Creativity, bridge building the highlights of Equipt 09
Organisers say they are pleased with a first-ever joint conference New Zealand churches in the Methodist tradition held to resource leaders to reach their communities with the gospel.
Equipt 09 was a regional conference of the World Methodist Evangelism Institute (WMEI). About 150 people attended the four day event at the end of April, which included workshops and plenary sessions presented by Kiwis and speakers from the WMEI.
The focus of the conference was on outreach in local contexts. In addition to workshops on traditional skills such as preaching, youth ministry and Bible study, there were sessions on more cutting edge forms of outreach such as art, film, working with offenders, and connecting with migrants.
The Equipt 09 conference was sponsored and organised by the Methodist Church of NZ, the Wesleyan Methodist Church of NZ, the Korean Methodist Church of New Zealand, and the Church of the Nazarene in NZ. Chairman of the organising committee, Rev Alan Webster says while each of the churches selected one of the plenary speakers, workshop presenters were selected for their gifts and abilities rather than their affiliation.
A powhiri led by members of Te Taha Maori opened Equipt 09 and it ended with a large Connecting Youth to Christ rally at the Samoan Assembly of God Church in Mangere hosted by a team from Vahefonua Manukau Youth, chaired by Osaisa Kopu, involving all contributing denominations form all over Auckland.
Alan Webster says the feedback he has received on Equipt 09 has largely been positive, though the numbers attending were fewer than anticipated.
A youth rally in Manukau following Equipt 09 attracted 2000 people.
"I was particularly excited by the workshops on creative, cutting edge community outreach. Mark Pierson’s and Peter Majendie’s presentations on using contemporary art in worship were very interesting as was Beth Fussner’s workshop on using video with disadvantaged young people.
"The panel discussion Aso Saleupolu led on second generation immigrants was also interesting and the youth Friday night rally organised by Osaiasi Kopu attracted 2000 young people. WMEI director Winston Worrell spoke there and 80 young people came forward and committed themselves to Christ."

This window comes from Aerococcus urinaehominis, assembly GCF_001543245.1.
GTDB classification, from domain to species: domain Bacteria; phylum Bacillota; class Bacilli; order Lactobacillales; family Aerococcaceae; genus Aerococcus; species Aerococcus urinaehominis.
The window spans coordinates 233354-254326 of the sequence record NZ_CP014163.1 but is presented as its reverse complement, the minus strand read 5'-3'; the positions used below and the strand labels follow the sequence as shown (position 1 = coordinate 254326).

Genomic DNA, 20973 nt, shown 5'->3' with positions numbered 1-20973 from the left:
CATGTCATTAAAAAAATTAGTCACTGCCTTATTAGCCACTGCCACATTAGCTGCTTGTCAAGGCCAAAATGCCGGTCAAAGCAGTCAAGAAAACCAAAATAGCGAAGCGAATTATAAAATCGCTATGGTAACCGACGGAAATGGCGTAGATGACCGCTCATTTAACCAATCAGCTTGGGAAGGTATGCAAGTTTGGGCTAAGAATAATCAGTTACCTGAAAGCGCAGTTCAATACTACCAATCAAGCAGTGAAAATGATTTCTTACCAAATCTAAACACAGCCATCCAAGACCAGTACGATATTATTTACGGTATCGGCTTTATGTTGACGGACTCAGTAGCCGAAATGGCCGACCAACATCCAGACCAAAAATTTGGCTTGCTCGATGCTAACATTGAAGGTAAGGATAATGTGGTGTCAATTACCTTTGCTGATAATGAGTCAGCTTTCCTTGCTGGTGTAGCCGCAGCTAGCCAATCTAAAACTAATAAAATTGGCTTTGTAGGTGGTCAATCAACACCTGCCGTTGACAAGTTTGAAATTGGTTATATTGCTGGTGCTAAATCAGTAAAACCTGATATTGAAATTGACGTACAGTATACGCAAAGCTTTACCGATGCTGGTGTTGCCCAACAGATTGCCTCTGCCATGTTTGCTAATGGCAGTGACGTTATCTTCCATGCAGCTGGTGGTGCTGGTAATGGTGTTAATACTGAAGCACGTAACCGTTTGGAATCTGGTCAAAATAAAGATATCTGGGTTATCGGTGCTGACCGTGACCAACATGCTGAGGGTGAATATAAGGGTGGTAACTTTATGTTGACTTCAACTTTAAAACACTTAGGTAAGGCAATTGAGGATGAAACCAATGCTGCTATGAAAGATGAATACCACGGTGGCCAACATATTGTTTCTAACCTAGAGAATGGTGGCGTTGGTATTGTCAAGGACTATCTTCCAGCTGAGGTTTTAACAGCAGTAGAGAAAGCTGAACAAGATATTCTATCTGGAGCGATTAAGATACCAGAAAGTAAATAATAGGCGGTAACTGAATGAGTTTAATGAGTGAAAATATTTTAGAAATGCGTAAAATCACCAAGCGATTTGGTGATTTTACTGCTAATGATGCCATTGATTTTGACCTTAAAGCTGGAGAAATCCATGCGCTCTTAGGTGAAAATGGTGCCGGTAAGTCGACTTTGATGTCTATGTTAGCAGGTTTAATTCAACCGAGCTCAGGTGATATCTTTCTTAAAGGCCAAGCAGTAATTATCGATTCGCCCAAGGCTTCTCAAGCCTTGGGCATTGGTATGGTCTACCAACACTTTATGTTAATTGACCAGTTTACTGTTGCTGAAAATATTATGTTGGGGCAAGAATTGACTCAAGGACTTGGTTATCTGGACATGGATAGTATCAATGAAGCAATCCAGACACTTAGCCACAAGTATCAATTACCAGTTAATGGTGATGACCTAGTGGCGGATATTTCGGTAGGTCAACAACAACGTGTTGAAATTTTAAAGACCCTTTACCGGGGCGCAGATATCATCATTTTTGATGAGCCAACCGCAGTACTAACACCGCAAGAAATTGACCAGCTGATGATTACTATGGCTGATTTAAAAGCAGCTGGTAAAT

Nevertheless, Alan says he was somewhat disappointed by the turnout at the event. Organisers planned for double the number of participants. However, they were encouraged by the strong Tongan support from Methodists Church of NZ.
"The event was open to the whole Church, and at a time when many of us are sitting in dwindling congregations we cannot just sit idle. This was a chance to meet with people who are interfacing with their communities in exciting ways."
Equipt 09 also built bridges between the different churches in the Methodist tradition, Alan says. This included the Korean Methodist church, which was represented by a small group at Ngaruawahia but they later hosted one of the plenary speakers JC Park at a large gathering in Auckland.
In his report on Equipt 09 conference secretary Rev Andrew Gammon said people reported they were motivated, equipped, inspired and encouraged by the event. Of the 150 who attended about 50 were Methodists and 40 Wesleyan.
Andrew’s report highlighted some of the cultural differences of Kiwi Methodists.
"Several Pakeha commented that the WMEI team looked very elderly and a younger team would lend more an impetus to evangelism. However the Pacifica attendees felt the age of Americans accorded them greater respect. The lack of women among the plenary speakers was pointed out as a glaring omission," he wrote.